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Climate Change and India: Between energy, environment and development

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  • UserSharachchandra Lele, Senior Fellow and Convenor of the Centre for Environment and Development at the Ashoka Trust for Research in Ecology & the Environment (ATREE)
  • ClockTuesday 22 March 2011, 12:00-13:00
  • HouseLaundress Lane Seminar Room 1.

If you have a question about this talk, please contact paul haynes.

This seminar is a Climate Week event, open to all

Climate change is not only the biggest global-scale environmental challenge faced by humanity, but also the most difficult and divisive issue in North-South politics. This talk will present an overview of how the “Indian” response to this problem has been and is likely to be shaped in the future. While the climate system is a global well-mixed and hence common-pool resource, the contributions to its disruption are greatly lopsided and the impacts from this disruption are uneven and uncertain. This makes the problem deeply political, and Indian environmentalists, led by Anil Agarwal, were among the first to point this out in the early 1990s, and to highlight questions of historical and current responsibility, of rightful sharing of the global atmospheric commons, and of the risks of launching trading mechanisms without an agreement on sharing. Since then, the symptoms of climate change have become more apparent, the potential impacts for India appear to be much more devastating, and at the same time India’s growth juggernaut has resulted in more than a doubling of aggregate emissions, and made India (with China) the favorite excuse for inaction by the climate-denying USA and other nations. Given its still low per capita emissions, and the persistent problem of poverty on a massive scale, not to mention a plethora of local environmental issues, how might the Indian government and society respond to climate change mitigation debates? I shall argue that how one perceives India’s response depends first and foremost on how one frames the climate change problem—in isolation or as part of a larger question of sustainable and equitable development. Secondly, climate change mitigation can never be a major issue in itself for India, but it may give progressive Indian environmentalist another lever with which to question the environmentally destructive ‘growth-only’ paradigm currently in operation.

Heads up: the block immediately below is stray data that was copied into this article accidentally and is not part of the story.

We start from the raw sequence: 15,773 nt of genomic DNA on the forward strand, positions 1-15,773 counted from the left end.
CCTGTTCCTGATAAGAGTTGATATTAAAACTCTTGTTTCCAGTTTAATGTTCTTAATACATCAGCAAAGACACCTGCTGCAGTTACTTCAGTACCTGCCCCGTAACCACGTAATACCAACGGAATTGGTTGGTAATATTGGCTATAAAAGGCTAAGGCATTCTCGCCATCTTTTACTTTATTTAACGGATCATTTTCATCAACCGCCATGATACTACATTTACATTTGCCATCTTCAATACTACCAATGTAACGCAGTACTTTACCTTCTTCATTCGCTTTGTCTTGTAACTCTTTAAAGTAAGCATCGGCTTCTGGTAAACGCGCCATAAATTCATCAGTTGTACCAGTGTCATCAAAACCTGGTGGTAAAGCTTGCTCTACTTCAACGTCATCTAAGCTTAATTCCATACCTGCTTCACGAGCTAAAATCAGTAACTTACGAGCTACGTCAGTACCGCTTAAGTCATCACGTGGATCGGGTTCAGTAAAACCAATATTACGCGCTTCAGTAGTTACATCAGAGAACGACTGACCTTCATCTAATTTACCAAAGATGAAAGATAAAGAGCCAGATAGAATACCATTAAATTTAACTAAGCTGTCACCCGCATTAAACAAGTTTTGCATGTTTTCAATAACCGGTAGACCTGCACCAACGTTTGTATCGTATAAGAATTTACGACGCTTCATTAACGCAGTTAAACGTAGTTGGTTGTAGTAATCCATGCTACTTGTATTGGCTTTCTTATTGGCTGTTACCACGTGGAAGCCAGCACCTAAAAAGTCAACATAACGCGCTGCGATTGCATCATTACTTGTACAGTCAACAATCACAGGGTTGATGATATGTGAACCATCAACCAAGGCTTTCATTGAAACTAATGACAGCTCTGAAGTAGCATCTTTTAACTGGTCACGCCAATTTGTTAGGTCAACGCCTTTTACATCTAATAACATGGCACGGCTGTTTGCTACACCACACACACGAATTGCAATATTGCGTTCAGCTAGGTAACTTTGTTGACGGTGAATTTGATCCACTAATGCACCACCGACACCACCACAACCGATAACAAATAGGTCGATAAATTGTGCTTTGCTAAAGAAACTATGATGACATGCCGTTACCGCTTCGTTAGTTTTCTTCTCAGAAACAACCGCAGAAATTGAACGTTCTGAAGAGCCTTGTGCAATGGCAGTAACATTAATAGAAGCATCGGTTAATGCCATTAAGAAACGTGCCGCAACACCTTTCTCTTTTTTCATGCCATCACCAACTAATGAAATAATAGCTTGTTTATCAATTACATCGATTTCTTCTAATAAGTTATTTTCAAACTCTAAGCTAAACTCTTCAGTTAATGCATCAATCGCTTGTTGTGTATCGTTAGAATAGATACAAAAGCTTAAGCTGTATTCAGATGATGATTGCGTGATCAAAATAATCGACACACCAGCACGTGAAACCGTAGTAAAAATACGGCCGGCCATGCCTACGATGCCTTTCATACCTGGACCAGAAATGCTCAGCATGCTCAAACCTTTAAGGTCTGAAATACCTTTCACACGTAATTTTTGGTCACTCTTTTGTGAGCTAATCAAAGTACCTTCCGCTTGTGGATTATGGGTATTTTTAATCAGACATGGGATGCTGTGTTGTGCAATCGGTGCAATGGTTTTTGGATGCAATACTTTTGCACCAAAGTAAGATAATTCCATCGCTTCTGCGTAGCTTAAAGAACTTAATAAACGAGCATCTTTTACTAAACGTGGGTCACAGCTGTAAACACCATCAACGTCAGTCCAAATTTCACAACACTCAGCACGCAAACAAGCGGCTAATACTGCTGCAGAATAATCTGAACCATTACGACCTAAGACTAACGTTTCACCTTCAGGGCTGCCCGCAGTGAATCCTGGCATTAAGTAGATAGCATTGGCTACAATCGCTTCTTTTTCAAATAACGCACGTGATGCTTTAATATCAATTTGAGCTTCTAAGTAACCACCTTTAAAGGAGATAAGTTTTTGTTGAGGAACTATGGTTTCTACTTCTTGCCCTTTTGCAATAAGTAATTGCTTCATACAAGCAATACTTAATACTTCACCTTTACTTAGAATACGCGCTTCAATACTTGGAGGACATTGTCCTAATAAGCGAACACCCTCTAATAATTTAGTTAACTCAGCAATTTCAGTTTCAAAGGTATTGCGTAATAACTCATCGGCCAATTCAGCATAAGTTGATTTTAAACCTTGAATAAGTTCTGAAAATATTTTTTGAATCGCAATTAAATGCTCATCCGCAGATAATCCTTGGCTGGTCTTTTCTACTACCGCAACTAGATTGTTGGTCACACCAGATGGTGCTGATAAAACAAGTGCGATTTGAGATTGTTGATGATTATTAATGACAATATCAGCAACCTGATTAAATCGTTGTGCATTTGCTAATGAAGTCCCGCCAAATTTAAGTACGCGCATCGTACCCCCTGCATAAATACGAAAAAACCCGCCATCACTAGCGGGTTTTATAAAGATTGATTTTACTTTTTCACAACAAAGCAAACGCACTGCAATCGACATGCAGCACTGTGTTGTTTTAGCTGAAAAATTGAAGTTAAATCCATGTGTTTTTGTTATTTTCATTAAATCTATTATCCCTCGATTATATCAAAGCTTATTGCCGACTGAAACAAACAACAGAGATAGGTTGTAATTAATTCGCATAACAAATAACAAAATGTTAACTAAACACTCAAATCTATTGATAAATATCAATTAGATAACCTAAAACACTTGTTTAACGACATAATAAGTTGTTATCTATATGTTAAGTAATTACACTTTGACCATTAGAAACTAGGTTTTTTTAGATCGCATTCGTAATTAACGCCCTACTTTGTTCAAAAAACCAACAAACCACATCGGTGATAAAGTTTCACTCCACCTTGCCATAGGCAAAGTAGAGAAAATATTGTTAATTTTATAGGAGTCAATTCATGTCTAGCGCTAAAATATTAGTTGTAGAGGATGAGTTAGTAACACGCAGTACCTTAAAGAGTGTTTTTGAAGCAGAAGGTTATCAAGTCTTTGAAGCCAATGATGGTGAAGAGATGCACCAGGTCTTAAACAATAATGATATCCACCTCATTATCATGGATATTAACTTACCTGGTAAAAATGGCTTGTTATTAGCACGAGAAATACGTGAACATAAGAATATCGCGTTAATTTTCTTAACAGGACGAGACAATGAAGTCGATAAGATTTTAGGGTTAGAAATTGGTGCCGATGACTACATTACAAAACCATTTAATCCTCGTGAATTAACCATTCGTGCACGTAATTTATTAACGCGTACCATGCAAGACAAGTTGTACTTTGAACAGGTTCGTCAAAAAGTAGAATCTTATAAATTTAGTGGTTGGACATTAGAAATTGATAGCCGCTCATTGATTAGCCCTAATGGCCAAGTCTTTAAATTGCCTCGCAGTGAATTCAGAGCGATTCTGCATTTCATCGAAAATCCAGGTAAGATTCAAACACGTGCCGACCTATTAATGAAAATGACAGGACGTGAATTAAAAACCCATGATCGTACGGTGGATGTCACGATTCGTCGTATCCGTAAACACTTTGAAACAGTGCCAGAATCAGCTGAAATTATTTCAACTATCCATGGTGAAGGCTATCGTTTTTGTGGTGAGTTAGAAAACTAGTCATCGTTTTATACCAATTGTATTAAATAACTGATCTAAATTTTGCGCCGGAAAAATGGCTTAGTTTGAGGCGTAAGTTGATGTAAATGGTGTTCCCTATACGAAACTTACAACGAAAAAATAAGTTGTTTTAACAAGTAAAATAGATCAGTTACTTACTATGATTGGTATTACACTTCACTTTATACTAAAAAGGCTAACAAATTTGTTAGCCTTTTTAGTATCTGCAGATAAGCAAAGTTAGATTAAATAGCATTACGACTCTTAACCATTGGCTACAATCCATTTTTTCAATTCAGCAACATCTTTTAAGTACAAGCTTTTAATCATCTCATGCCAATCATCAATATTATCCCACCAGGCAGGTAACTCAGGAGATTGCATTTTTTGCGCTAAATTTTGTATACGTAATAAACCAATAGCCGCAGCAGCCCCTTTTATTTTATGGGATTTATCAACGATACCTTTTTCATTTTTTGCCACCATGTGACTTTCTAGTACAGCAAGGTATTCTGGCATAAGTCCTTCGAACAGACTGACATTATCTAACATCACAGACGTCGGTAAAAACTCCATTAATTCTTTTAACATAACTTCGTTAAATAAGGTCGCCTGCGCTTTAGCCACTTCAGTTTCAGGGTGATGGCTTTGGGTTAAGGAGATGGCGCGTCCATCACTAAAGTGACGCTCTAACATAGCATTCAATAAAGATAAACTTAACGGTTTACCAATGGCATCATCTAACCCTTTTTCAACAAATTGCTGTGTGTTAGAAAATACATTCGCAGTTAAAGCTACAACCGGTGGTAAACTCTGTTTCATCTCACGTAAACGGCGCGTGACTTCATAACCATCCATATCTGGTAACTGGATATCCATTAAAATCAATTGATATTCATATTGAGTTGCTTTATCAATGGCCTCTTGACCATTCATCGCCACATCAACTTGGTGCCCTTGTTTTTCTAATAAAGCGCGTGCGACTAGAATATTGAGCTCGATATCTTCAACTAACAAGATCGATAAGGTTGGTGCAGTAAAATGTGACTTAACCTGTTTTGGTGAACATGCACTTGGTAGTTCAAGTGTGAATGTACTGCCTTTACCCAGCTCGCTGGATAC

This talk is part of the Climate week Seminar series.

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